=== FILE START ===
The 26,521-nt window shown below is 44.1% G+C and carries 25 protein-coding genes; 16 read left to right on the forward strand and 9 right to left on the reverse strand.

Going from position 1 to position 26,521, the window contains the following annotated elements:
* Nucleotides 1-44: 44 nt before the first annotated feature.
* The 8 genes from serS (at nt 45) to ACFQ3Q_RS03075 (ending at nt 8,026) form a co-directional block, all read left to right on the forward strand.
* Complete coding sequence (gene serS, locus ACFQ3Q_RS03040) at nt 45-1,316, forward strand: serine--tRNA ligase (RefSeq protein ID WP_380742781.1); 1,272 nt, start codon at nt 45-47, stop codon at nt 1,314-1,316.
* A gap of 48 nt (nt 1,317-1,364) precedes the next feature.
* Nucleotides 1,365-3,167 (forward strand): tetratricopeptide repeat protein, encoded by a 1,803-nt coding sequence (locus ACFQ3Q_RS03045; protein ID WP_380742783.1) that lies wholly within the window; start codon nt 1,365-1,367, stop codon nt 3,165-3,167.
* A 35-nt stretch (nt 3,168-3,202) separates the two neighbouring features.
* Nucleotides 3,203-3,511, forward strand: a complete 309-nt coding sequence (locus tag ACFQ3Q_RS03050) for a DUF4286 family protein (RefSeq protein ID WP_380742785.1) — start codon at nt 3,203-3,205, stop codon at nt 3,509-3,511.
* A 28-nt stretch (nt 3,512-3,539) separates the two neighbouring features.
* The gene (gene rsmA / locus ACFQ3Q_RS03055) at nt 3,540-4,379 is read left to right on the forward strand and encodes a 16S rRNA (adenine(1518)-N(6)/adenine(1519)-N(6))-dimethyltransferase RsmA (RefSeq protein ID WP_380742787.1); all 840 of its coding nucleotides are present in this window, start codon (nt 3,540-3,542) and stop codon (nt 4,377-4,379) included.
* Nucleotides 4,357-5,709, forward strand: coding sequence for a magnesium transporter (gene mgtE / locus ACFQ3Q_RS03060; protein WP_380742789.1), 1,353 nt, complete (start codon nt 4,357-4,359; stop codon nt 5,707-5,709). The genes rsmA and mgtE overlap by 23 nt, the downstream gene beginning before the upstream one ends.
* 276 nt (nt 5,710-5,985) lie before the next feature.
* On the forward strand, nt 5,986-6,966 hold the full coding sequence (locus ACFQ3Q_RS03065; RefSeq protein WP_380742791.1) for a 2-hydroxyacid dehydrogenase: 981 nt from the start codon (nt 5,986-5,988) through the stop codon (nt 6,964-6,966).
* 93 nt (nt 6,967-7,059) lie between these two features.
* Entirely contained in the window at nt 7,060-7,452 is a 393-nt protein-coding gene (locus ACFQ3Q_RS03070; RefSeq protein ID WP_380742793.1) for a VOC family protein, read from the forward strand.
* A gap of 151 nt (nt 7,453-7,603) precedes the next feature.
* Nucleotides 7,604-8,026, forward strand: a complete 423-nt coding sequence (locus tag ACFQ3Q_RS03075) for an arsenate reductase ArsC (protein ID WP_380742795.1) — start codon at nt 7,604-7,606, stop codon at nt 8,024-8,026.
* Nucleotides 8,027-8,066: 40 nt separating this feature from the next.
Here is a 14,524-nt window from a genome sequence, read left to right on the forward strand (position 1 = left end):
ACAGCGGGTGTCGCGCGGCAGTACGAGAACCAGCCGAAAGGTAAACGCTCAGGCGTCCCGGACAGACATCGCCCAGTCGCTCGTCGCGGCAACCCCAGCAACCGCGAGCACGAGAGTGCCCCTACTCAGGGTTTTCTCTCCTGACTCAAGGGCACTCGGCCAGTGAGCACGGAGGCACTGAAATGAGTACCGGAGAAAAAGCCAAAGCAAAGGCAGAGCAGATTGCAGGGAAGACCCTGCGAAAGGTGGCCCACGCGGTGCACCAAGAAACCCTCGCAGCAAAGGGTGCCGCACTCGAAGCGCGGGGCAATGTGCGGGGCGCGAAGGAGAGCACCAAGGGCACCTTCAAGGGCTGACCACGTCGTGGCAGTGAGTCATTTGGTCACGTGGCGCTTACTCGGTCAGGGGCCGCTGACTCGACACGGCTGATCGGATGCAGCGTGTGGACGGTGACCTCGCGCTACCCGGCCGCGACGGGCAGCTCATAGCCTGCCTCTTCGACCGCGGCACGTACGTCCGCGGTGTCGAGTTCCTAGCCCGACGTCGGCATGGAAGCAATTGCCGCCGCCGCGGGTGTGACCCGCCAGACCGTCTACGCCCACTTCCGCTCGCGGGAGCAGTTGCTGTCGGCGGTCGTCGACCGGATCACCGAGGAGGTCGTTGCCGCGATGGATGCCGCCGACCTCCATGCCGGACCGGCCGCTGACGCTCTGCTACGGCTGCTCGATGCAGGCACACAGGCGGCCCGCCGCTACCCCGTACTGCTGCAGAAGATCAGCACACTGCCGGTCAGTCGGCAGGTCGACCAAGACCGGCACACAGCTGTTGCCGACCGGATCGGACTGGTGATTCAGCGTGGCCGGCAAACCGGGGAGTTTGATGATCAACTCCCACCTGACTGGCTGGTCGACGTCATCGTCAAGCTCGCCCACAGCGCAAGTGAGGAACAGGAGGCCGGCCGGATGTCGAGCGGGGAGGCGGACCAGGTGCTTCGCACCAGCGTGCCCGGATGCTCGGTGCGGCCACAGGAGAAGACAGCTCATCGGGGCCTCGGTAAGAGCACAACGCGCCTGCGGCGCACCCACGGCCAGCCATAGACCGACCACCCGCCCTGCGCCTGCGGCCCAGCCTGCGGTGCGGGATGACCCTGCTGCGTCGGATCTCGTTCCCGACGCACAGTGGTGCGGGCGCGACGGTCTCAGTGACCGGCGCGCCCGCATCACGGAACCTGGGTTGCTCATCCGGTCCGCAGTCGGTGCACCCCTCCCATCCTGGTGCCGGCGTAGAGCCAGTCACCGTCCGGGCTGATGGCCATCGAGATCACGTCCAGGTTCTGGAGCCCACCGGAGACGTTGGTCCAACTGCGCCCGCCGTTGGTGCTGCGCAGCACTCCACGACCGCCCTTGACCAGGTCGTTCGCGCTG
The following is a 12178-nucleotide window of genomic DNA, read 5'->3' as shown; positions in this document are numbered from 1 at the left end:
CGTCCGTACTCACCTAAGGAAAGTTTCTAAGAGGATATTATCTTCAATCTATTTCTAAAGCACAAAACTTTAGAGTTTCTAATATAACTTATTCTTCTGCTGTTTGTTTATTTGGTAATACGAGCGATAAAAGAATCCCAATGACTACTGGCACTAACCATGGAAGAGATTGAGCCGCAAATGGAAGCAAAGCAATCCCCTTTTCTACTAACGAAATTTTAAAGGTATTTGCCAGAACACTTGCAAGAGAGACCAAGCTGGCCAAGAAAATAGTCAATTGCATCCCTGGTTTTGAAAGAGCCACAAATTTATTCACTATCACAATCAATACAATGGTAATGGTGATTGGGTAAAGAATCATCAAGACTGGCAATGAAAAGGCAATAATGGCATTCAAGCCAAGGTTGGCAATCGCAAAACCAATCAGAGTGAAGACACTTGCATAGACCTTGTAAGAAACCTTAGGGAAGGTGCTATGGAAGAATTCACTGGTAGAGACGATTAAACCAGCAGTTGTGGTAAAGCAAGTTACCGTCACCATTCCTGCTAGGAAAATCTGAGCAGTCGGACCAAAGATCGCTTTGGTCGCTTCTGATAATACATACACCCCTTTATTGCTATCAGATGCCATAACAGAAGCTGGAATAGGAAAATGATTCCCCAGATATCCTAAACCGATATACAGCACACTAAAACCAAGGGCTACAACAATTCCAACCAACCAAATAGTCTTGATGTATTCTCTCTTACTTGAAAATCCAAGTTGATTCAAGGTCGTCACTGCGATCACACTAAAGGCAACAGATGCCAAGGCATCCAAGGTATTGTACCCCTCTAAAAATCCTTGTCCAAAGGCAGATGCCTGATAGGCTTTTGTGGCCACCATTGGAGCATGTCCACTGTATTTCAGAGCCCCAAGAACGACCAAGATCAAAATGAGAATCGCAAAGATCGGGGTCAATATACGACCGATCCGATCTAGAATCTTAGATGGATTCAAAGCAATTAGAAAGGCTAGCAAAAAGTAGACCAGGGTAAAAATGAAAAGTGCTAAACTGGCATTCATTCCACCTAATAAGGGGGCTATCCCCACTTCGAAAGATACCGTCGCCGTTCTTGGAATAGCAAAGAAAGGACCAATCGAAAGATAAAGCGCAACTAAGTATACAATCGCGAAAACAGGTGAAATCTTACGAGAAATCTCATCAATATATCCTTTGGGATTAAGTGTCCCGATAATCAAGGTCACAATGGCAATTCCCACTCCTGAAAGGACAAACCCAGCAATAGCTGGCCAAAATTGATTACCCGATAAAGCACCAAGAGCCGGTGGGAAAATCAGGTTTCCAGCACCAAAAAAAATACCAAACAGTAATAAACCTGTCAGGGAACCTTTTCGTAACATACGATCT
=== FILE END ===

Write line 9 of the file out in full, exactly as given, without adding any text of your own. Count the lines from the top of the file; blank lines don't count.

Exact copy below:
* Nucleotides 3,203-3,511, forward strand: a complete 309-nt coding sequence (locus tag ACFQ3Q_RS03050) for a DUF4286 family protein (RefSeq protein ID WP_380742785.1) — start codon at nt 3,203-3,205, stop codon at nt 3,509-3,511.